The archaeological evidence indicates that cattle were the third species domesticated by man, the first two being goats and sheep. For around seven thousand years man has used cattle as a source of draft power and food. Across those millennium cattle have been changed by man and the environments he took them into.
By the seventeenth century we find Europe filled with cattle of all sizes, shapes, and colors. Each region had at least one cattle type that was well adapted to local conditions and was, in some way, distinct from cattle in other regions. Cattle were multi-use animals, raised primarily to provide draft animals (oxen). Meat and dairy products were important secondary products. The dairy products produced were almost exclusively cheese and butter. Consumption of fresh milk was very limited as fresh milk generally was considered suitable only for infants, very small children, some invalids, and for cooking (mainly in the form of cream).
With few exceptions seventeenth century bovines were smaller than today’s cattle. They and other livestock had for centuries suffered from the agricultural advice given by Greek and Roman writers. Pliny the Elder and other such ancient authorities wrote about conditions that applied only to Central Italy, a fact that those Europeans seeking to follow the “Ancient Authorities” seem to overlook. If rough grazing was good enough for Pliny, then it was good enough for Bauer Schmidt and Farmer Jones.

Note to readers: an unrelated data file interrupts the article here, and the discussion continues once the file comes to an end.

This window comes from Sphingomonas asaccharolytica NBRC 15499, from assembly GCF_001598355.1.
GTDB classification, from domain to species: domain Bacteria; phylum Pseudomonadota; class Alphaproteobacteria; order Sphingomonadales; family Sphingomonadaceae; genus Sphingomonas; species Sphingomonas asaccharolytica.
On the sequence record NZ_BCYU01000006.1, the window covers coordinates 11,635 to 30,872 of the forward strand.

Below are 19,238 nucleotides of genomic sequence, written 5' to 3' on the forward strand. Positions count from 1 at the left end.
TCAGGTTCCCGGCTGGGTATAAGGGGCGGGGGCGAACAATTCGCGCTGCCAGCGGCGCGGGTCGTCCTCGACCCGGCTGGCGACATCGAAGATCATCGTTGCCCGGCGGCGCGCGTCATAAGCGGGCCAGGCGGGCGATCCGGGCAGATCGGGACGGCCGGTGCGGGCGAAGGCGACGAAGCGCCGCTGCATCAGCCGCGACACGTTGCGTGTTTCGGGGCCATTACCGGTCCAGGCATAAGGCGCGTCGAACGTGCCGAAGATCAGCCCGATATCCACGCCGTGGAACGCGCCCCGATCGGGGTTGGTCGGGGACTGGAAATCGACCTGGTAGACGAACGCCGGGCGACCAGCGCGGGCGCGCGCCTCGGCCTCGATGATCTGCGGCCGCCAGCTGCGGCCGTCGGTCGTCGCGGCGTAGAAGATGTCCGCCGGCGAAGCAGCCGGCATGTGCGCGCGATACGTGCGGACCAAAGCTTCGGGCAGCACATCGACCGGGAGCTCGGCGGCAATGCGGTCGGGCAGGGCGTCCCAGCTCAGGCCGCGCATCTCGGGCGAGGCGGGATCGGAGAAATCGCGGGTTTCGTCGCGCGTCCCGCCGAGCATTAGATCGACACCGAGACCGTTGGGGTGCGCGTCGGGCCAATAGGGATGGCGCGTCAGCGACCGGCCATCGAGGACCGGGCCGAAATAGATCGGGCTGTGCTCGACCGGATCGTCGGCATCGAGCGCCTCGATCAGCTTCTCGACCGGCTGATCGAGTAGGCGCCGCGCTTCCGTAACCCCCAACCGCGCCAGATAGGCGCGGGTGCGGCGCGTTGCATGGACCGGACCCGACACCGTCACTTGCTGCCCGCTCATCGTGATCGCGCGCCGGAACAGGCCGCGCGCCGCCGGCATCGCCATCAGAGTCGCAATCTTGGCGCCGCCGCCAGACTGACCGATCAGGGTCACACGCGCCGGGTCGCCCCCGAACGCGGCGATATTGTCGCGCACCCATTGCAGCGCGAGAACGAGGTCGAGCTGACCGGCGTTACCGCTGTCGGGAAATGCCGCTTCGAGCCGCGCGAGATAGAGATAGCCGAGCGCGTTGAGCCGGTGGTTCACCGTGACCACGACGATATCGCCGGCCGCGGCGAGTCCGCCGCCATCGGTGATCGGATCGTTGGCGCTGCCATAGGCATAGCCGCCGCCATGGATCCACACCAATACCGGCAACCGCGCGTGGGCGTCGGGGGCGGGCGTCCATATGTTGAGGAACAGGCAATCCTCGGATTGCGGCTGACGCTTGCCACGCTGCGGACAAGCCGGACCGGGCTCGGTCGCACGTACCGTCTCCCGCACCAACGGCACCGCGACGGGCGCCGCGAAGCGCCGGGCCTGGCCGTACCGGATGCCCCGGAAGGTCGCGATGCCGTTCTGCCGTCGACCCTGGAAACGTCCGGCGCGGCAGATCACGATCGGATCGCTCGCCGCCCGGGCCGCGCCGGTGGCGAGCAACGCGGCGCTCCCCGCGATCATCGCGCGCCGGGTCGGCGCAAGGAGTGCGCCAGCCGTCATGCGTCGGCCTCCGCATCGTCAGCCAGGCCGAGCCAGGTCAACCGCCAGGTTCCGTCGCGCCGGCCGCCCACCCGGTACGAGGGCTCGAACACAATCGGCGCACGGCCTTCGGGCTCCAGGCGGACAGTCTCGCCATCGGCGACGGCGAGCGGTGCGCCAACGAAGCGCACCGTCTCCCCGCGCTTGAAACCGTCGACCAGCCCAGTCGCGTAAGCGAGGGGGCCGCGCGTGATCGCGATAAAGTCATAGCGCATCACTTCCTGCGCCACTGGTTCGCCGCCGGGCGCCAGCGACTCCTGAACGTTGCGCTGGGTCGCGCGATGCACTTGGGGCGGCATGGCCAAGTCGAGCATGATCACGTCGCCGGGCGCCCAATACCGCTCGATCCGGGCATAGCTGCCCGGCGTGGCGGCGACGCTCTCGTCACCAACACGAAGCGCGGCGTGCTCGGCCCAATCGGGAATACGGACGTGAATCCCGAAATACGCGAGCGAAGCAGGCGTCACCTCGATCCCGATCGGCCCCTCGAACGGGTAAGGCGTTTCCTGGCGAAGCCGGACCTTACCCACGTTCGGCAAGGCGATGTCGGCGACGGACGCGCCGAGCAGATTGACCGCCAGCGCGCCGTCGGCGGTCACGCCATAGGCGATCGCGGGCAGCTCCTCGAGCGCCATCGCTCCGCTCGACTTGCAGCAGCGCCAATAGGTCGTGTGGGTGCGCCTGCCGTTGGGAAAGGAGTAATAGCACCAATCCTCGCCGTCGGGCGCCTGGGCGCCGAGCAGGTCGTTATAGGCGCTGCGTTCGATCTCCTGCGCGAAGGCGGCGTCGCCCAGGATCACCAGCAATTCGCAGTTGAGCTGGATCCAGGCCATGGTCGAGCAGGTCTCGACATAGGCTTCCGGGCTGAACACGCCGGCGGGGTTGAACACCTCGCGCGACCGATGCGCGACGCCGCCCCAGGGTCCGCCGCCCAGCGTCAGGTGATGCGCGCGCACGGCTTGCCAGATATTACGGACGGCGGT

Despite this, Roman agricultural practices not found in Galen or Pliny did arise across Europe. Farmers have always had an interest in getting the best yield possible from crops and livestock and innovations were attempted. The spread of those techniques that worked wasn’t fast or even. Agricultural theories and advice were spread not only by word of mouth but by pamphlets and books. By the sixteenth and seventeenth centuries Europe was awash in pamphlets and books. Many of these writings contradicted the ancient writers or “explained” what they must have meant. They tended to contradict each other.
There is evidence that as early as the eleventh century Europe had developed at least two plans of crop rotation that were successful enough to have spread widely over two or three centuries. These methods were revolutionary as crop rotation was not included in the Roman or the Greek writings.